Hossam Barakat Thoughts about ASP.NET, mobility, and technology.

ASP.NET Core MVC Feature Folders

This post will explain how to extend the ASP.NET Core MVC Razor view engine to support feature folders project structure.

Project Structure

After creating a new ASP.NET Core project, the folder structure will be

Project
- Controllers
- Models
- Services
- ViewModels
- Views

The issue with this structure is when the project grow the number of classes inside each folder will keep growing and the situation becomes messy. That’s why I prefer to use features folders structure where each feature is encapsulated inside a folder with all of its related files including Controllers, Views, Models, Services,…

App
- Features
-- Home
---- HomeController.cs
---- Index.cshtml
---- IndexViewModel.cs
---- Service.cs

Most of the files inside the feature folder will just work without issues considering that most of the classes will be constructed via Dependency Injection.

Extend View Locations

The views doesn’t work with the feature folder structure by default and In order to achieve that structure, The MVC view engine must be extended to search for the views inside the features folder. ASP.NET Core MVC provides a new interface IViewLocationExpander which is used by RazorViewEngine instances to determine search paths for a view. The following snippet shows how to implement IViewLocationExpander to extend RazorViewEngine to search for views inside the feature folder.

public class FeaturesViewLocationExpander : IViewLocationExpander
{
    public void PopulateValues(ViewLocationExpanderContext context)
    {
        context.Values["customviewlocation"] = nameof(FeaturesViewLocationExpander);
    }

    public IEnumerable<string> ExpandViewLocations(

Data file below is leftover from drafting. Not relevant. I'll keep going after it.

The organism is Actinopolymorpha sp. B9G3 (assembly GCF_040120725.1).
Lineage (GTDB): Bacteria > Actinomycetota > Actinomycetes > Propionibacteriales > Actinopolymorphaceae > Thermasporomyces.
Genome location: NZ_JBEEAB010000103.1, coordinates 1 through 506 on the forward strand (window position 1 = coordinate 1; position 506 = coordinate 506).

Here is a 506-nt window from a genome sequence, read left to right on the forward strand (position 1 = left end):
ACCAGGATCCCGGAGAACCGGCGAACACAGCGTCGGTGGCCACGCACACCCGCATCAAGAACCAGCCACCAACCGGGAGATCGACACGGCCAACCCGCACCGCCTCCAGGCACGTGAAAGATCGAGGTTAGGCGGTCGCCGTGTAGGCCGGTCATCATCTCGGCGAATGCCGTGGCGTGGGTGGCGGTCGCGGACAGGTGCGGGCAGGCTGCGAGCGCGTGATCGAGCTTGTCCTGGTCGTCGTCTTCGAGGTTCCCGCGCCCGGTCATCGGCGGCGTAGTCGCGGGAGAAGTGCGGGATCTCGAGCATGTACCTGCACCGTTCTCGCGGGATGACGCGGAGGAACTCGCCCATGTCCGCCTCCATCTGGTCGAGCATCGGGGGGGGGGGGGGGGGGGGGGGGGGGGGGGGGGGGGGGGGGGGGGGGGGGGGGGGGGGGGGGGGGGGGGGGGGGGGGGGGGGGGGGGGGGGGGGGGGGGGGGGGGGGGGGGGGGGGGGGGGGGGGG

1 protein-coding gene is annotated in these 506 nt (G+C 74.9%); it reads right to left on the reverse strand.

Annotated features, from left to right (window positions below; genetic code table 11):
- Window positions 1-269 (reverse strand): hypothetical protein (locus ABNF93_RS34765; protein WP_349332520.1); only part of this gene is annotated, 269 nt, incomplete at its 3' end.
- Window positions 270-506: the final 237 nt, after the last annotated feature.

ViewLocationExpanderContext context, 
              IEnumerable<string> viewLocations)
    {
        var viewLocationFormats = new[]
        {
            "~/Features/{1}/{0}.cshtml",
            "~/Features/Shared/{0}.cshtml"
        };
        return viewLocationFormats;
    }
}

The IViewLocationExpander has two methods PopulateValues and ExpandViewLocations which are invoked in sequence.

PopulateValues

  • PopulateValues(ViewLocationExpanderContext) is invoked each time a view is requested and the expected outcome is adding a value inside ViewLocationExpanderContext which could be consumed by ExpandViewLocations.
  • The value added to ViewLocationExpanderContext determine a cache key that decides whether the ExpandViewLocations will be called or not.
  • ExpandViewLocations will be called in the following cases
    • No result was found in the cache.
    • The values cached based on what was added to ViewLocationExpanderContext are different from the last time the PopulateValues was invoked.
    • The view was not found at the cached location.

ExpandViewLocations

  • ExpandViewLocations(ViewLocationExpanderContext, IEnumerable<string>) invoked to is invoked to determine all potential paths for a view.

Configure RazorViewEngine

The last step is to update the ConfigureServices inside the Startup class to add the created expander to the RazorViewEngineOptions

services.Configure<RazorViewEngineOptions>(options =>
{
    options.ViewLocationExpanders.Add(new CustomViewLocationExpander());
});

Summary

Using the feature folders could be achieved in three steps:

  1. Update project folder structure
  2. Extend View Locations using IViewLocationExpander
  3. Configure RazorViewEngine to use the IViewLocationExpander
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